Starving Bees Turn Cannibal
Hugh Coakley keeps bees in Worplesdon. In this month’s notes, he talks about how honeybees will suck the fluids from their own brood to save the colony from starvation.
There is a famous case in 1884 of sailors resorting to cannibalism when shipwrecked. Three sailors and a cabin boy, Richard Parker, took to the lifeboats when their yacht foundered in the southern seas.
After two weeks with no provisions, the cabin boy fell into a coma and the other sailors, in accordance with the ‘custom of the seas’, decided to kill him and eat him to survive.
They were rescued and duly reported their terrible dilemma in the expectation that the ‘custom of the seas’ defence would be accepted.
To cut to the chase, they were convicted of murder and to hang which was later reduced to a prison sentence.
It became a cause celebre in Victorian times and public opinion forced the accepted practise of cannibalism in extremis to be outlawed.
There are no such sensitivities in a beehive.
If you are a bee and you have honey in your hive that you can get at, then no problem.
If you are that same bee and you are running out of honey to eat, then it is a big problem.
There is not much in the way of nectar to gather at this time of year. It is generally too cold to fly anyway
A typical colony will get through about 15kgs (30lbs) of honey through the winter. That’s a lot of honey and it is a race against time. Will the honey last long enough before the spring abundance comes?
The bee cannot store infinite honey to last it whatever the weather throws up. If the weather is unkind and the honey stores run out, then curtains.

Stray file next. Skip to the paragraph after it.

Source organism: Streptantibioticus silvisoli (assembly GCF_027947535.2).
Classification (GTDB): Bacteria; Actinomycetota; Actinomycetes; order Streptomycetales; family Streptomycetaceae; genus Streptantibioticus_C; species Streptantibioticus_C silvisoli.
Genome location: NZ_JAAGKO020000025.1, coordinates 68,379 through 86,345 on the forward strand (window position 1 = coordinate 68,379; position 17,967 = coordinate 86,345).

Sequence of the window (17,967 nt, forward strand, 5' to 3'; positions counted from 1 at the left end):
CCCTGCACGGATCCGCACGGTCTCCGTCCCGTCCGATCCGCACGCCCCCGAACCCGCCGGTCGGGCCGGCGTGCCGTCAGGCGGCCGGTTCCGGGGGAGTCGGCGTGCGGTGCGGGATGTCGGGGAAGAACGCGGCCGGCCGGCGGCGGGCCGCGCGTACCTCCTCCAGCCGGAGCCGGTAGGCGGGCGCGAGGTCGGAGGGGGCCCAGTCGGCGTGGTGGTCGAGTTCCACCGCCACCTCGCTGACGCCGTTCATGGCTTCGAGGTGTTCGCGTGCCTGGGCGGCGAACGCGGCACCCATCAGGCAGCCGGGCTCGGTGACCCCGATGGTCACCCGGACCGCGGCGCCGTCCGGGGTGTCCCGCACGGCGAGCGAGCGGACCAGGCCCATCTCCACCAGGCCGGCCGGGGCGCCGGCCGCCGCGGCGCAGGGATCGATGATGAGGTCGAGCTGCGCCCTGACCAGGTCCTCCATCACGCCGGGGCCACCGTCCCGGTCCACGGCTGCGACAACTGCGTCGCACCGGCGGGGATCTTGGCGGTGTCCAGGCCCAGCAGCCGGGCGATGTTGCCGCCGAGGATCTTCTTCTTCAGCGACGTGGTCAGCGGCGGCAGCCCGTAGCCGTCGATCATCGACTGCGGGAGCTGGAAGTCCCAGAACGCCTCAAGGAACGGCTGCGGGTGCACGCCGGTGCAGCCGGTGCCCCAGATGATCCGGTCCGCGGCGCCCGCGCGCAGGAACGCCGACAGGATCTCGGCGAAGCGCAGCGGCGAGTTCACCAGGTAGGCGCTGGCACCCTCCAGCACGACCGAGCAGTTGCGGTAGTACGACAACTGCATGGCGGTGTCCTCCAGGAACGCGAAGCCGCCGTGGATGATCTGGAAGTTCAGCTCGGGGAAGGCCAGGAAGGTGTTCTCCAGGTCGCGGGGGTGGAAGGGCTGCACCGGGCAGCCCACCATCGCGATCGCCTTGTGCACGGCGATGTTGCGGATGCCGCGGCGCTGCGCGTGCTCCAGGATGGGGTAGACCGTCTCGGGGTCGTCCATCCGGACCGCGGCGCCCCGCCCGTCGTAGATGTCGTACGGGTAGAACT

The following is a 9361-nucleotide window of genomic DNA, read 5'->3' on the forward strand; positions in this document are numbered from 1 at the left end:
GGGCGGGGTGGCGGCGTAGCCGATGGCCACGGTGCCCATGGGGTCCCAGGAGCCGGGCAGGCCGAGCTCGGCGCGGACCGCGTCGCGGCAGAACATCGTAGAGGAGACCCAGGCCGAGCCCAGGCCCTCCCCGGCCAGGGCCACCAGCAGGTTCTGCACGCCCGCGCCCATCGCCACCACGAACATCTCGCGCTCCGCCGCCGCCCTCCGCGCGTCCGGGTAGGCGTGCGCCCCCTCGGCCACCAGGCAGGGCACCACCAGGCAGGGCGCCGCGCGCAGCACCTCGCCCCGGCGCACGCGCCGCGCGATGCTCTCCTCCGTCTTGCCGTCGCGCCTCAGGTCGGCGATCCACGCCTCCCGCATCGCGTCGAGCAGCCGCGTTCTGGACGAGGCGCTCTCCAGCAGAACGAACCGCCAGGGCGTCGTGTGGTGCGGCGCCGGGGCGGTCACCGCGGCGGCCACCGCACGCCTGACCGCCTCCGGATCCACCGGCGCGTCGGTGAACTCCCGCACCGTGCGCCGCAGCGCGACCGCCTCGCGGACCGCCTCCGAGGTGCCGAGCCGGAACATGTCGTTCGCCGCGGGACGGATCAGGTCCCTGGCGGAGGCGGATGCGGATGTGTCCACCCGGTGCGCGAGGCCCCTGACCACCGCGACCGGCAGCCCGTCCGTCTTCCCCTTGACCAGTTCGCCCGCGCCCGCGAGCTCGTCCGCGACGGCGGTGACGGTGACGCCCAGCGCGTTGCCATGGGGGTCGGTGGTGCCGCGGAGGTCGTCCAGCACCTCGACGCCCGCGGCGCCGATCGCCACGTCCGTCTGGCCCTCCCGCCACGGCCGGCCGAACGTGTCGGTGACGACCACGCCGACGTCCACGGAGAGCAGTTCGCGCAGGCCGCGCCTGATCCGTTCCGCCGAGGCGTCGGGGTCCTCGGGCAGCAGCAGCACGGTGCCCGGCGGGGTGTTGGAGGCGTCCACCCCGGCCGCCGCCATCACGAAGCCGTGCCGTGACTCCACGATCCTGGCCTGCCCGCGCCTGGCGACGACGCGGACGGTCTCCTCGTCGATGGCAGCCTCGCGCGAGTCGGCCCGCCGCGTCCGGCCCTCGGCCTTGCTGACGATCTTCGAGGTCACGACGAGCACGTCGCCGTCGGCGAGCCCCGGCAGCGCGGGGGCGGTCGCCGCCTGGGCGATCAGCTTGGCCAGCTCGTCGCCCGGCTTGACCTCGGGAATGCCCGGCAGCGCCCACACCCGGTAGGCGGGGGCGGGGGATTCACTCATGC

It might only be a matter of days but even a couple of days without food is enough to kill off a whole colony. The colonies are building up now so the amount of food needed to keep it going is also increasing.
In the last resort, the bees will suck the body fluids from their own brood in an attempt to save the colony. The brood when hatched cannot survive without the colony to support it. So, like the sailors in 1884, they eat the youngest.
I have once seen a starving colony and it is a sad and miserable sight. Dead bees litter the bottom of the hive. The bees still alive are slow moving and shivery and they will often crawl into the empty cells, presumably looking for food.
It can also happen if the bees cluster in the wrong place, even when the beekeeper has harvested honey wisely . Bees can also starve in the summer, in the ‘June gap’ between spring and height of summer, when forage is scarce.
So, my bees went into the winter with plenty of stores. I also topped them up with some baker’s fondant recently. But I still cannot guarantee that they will have survived the winter.
Curated from: Guildford Dragon